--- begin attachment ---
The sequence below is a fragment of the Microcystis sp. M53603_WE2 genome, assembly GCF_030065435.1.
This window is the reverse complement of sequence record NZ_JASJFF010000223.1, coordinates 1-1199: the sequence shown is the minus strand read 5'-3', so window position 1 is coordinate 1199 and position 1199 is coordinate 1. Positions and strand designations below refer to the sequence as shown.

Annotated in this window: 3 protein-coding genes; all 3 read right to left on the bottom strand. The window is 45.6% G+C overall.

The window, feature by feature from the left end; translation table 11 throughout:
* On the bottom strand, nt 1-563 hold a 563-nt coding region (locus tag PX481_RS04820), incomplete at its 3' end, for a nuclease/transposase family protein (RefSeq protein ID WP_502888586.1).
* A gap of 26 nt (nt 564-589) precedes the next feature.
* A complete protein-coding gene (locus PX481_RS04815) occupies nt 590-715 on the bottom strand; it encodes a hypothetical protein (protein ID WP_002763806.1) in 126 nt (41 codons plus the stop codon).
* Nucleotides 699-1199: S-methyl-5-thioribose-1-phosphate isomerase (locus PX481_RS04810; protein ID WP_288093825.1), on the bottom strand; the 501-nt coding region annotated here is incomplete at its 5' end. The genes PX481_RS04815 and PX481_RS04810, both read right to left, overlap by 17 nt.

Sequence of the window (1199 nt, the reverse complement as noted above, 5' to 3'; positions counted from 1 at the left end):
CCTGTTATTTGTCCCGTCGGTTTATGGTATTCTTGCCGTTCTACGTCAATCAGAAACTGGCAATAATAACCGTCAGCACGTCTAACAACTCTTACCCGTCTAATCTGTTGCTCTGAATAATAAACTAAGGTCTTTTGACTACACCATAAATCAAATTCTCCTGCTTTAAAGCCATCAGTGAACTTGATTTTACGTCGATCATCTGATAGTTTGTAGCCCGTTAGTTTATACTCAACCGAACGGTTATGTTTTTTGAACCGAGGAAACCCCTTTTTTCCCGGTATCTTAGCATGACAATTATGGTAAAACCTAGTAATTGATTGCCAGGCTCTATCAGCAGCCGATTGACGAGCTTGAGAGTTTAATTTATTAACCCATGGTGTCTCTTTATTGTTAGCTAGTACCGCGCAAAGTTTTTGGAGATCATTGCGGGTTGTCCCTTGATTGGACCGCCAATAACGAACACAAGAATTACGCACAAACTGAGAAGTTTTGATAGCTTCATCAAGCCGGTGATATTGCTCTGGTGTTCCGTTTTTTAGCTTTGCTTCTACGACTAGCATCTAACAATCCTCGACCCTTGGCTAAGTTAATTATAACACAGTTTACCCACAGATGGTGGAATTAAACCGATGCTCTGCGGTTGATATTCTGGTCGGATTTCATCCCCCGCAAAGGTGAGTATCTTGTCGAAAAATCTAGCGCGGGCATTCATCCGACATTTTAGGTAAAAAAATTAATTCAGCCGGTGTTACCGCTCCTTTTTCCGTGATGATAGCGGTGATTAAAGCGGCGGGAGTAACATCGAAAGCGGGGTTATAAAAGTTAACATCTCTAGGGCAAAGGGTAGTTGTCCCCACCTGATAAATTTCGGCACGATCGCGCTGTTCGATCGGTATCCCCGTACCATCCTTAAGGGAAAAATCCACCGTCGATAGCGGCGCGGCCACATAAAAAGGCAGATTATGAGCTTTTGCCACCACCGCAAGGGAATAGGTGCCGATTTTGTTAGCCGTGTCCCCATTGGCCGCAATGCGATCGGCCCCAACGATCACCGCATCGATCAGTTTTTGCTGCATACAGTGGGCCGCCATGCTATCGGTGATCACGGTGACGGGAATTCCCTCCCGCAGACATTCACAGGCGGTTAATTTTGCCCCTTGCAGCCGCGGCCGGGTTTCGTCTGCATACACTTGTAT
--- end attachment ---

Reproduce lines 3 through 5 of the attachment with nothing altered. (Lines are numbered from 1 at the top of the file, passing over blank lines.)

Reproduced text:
Annotated in this window: 3 protein-coding genes; all 3 read right to left on the bottom strand. The window is 45.6% G+C overall.

The window, feature by feature from the left end; translation table 11 throughout:
* On the bottom strand, nt 1-563 hold a 563-nt coding region (locus tag PX481_RS04820), incomplete at its 3' end, for a nuclease/transposase family protein (RefSeq protein ID WP_502888586.1).